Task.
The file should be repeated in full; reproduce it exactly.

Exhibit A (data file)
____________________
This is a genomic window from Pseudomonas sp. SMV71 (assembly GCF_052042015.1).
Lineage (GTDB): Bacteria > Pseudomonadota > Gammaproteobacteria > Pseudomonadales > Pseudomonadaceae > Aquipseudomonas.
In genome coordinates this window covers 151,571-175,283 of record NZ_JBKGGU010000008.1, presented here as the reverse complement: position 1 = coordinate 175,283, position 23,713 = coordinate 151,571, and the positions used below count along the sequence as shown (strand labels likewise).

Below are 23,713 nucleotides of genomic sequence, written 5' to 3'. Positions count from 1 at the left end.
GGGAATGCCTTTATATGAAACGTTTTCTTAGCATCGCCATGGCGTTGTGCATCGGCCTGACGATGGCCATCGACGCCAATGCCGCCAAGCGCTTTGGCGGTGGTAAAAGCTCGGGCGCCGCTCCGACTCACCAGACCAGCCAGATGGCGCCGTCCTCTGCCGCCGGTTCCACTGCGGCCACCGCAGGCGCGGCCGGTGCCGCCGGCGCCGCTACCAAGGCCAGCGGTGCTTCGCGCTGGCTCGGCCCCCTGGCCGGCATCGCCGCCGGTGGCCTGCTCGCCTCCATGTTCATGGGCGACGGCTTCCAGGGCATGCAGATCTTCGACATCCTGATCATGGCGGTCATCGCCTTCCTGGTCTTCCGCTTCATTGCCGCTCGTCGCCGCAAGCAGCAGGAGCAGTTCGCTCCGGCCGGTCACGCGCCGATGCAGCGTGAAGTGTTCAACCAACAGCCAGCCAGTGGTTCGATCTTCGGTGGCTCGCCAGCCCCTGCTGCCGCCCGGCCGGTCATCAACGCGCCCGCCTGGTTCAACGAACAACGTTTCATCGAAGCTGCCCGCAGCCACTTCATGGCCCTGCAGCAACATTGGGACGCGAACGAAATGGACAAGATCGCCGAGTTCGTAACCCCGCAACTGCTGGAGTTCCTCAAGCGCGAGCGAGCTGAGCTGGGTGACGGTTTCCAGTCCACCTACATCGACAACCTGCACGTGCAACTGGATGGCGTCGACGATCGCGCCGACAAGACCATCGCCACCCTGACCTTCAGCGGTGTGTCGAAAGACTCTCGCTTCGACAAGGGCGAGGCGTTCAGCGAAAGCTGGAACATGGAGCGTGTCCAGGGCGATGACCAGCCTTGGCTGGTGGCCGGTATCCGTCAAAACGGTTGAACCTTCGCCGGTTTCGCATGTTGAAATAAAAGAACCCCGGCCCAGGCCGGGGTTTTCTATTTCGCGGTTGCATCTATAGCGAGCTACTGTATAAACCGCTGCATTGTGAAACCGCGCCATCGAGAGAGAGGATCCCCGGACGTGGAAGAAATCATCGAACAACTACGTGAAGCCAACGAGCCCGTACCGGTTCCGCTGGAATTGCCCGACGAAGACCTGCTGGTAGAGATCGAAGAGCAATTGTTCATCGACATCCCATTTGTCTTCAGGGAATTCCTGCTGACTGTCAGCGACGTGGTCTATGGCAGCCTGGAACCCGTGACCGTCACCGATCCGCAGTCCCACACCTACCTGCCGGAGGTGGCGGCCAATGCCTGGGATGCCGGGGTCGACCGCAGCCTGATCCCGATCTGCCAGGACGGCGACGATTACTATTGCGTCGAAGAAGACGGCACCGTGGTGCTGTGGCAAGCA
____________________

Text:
This is a genomic window from Pseudomonas sp. SMV71 (assembly GCF_052042015.1).
Lineage (GTDB): Bacteria > Pseudomonadota > Gammaproteobacteria > Pseudomonadales > Pseudomonadaceae > Aquipseudomonas.
In genome coordinates this window covers 151,571-175,283 of record NZ_JBKGGU010000008.1, presented here as the reverse complement: position 1 = coordinate 175,283, position 23,713 = coordinate 151,571, and the positions used below count along the sequence as shown (strand labels likewise).

Below are 23,713 nucleotides of genomic sequence, written 5' to 3'. Positions count from 1 at the left end.
GGGAATGCCTTTATATGAAACGTTTTCTTAGCATCGCCATGGCGTTGTGCATCGGCCTGACGATGGCCATCGACGCCAATGCCGCCAAGCGCTTTGGCGGTGGTAAAAGCTCGGGCGCCGCTCCGACTCACCAGACCAGCCAGATGGCGCCGTCCTCTGCCGCCGGTTCCACTGCGGCCACCGCAGGCGCGGCCGGTGCCGCCGGCGCCGCTACCAAGGCCAGCGGTGCTTCGCGCTGGCTCGGCCCCCTGGCCGGCATCGCCGCCGGTGGCCTGCTCGCCTCCATGTTCATGGGCGACGGCTTCCAGGGCATGCAGATCTTCGACATCCTGATCATGGCGGTCATCGCCTTCCTGGTCTTCCGCTTCATTGCCGCTCGTCGCCGCAAGCAGCAGGAGCAGTTCGCTCCGGCCGGTCACGCGCCGATGCAGCGTGAAGTGTTCAACCAACAGCCAGCCAGTGGTTCGATCTTCGGTGGCTCGCCAGCCCCTGCTGCCGCCCGGCCGGTCATCAACGCGCCCGCCTGGTTCAACGAACAACGTTTCATCGAAGCTGCCCGCAGCCACTTCATGGCCCTGCAGCAACATTGGGACGCGAACGAAATGGACAAGATCGCCGAGTTCGTAACCCCGCAACTGCTGGAGTTCCTCAAGCGCGAGCGAGCTGAGCTGGGTGACGGTTTCCAGTCCACCTACATCGACAACCTGCACGTGCAACTGGATGGCGTCGACGATCGCGCCGACAAGACCATCGCCACCCTGACCTTCAGCGGTGTGTCGAAAGACTCTCGCTTCGACAAGGGCGAGGCGTTCAGCGAAAGCTGGAACATGGAGCGTGTCCAGGGCGATGACCAGCCTTGGCTGGTGGCCGGTATCCGTCAAAACGGTTGAACCTTCGCCGGTTTCGCATGTTGAAATAAAAGAACCCCGGCCCAGGCCGGGGTTTTCTATTTCGCGGTTGCATCTATAGCGAGCTACTGTATAAACCGCTGCATTGTGAAACCGCGCCATCGAGAGAGAGGATCCCCGGACGTGGAAGAAATCATCGAACAACTACGTGAAGCCAACGAGCCCGTACCGGTTCCGCTGGAATTGCCCGACGAAGACCTGCTGGTAGAGATCGAAGAGCAATTGTTCATCGACATCCCATTTGTCTTCAGGGAATTCCTGCTGACTGTCAGCGACGTGGTCTATGGCAGCCTGGAACCCGTGACCGTCACCGATCCGCAGTCCCACACCTACCTGCCGGAGGTGGCGGCCAATGCCTGGGATGCCGGGGTCGACCGCAGCCTGATCCCGATCTGCCAGGACGGCGACGATTACTATTGCGTCGAAGAAGACGGCACCGTGGTGCTGTGGCAAGCA